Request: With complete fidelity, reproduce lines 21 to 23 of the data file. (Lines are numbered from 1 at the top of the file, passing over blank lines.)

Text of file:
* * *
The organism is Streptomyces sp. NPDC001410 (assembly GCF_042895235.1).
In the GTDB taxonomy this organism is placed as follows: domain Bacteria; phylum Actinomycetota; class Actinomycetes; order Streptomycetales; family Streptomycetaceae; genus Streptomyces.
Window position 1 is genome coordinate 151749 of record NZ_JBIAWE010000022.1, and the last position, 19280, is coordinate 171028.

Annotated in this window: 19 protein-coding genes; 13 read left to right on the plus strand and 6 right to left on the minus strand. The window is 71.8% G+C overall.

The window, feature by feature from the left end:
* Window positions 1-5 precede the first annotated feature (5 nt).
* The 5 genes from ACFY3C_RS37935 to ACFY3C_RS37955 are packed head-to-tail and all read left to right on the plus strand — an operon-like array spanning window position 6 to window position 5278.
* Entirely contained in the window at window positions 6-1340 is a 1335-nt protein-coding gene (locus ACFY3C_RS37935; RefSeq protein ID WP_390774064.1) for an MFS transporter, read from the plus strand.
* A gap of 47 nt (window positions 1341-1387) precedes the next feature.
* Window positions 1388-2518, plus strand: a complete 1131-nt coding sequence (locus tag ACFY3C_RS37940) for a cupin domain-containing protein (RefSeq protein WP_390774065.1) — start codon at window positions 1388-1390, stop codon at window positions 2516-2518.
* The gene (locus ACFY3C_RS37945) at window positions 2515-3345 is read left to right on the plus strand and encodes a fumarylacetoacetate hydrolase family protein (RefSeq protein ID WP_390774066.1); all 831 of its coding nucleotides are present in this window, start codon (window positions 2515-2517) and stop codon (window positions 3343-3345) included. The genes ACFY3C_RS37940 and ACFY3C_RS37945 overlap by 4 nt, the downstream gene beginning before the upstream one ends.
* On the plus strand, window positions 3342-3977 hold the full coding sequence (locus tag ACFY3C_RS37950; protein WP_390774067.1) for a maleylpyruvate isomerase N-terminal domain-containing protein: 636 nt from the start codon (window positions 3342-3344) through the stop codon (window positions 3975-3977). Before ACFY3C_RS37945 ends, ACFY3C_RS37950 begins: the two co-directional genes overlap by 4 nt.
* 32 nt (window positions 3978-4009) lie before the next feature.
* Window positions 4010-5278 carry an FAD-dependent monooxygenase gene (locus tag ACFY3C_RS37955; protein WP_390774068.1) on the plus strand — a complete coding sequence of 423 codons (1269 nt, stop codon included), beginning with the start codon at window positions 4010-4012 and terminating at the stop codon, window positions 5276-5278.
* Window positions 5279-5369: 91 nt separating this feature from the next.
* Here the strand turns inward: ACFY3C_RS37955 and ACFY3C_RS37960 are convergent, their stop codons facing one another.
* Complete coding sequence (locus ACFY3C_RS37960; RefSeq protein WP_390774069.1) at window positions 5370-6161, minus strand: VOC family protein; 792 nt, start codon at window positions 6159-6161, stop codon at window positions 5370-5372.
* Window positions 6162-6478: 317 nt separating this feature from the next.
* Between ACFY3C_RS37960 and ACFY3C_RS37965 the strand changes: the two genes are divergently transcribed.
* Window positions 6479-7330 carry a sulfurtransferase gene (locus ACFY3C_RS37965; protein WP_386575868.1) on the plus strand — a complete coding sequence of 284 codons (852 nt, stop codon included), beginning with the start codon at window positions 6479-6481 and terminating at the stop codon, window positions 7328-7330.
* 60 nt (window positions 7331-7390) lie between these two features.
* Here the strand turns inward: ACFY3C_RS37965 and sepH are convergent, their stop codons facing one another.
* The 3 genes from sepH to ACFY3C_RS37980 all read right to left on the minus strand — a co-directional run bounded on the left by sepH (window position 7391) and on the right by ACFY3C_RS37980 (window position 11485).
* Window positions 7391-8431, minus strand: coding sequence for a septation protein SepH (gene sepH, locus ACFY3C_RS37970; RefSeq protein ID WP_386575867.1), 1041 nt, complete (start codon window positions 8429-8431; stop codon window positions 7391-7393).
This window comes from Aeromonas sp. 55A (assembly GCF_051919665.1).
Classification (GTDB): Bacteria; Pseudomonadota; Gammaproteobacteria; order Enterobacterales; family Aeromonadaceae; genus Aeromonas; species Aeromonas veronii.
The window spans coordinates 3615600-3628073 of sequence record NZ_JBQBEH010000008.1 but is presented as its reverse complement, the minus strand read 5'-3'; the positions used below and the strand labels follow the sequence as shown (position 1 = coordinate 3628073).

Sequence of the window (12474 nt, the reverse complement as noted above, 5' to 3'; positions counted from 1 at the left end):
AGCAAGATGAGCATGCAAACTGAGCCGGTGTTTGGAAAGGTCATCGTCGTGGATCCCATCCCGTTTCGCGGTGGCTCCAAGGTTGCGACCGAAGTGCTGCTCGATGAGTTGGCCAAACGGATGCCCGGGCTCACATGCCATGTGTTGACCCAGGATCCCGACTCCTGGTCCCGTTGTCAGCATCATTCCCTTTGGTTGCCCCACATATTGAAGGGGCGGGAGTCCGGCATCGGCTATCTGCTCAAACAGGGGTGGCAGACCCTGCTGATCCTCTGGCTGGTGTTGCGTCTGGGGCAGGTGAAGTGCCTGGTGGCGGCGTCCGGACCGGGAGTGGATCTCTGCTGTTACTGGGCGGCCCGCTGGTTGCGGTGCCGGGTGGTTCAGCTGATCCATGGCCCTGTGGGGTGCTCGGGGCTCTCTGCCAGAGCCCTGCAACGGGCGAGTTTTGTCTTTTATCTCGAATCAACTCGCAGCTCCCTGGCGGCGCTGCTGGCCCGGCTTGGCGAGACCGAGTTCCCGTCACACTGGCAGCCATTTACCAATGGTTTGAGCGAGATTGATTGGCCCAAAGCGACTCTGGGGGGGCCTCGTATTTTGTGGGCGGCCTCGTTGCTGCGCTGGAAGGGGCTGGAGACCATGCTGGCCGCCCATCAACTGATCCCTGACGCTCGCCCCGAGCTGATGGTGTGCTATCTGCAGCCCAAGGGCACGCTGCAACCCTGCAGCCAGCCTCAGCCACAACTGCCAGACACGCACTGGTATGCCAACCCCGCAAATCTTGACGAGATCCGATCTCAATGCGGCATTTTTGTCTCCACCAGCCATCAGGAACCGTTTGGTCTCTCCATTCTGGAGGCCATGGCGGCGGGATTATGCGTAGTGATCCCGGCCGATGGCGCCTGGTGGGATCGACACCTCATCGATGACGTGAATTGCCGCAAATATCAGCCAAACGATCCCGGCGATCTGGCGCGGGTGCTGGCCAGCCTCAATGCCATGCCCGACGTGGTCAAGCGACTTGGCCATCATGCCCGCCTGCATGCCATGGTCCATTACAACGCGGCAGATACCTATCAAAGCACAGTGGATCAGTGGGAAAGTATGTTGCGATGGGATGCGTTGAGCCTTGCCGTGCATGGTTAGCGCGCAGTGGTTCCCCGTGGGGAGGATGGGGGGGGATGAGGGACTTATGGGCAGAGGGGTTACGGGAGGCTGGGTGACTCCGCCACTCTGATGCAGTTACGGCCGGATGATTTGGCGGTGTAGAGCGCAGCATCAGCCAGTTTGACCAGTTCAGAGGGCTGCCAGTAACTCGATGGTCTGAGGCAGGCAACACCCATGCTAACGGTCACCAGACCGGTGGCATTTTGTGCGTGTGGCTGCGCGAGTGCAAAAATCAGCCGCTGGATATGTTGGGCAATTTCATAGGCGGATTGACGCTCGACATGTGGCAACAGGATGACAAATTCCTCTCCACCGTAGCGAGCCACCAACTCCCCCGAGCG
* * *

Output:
* 60 nt (window positions 7331-7390) lie between these two features.
* Here the strand turns inward: ACFY3C_RS37965 and sepH are convergent, their stop codons facing one another.
* The 3 genes from sepH to ACFY3C_RS37980 all read right to left on the minus strand — a co-directional run bounded on the left by sepH (window position 7391) and on the right by ACFY3C_RS37980 (window position 11485).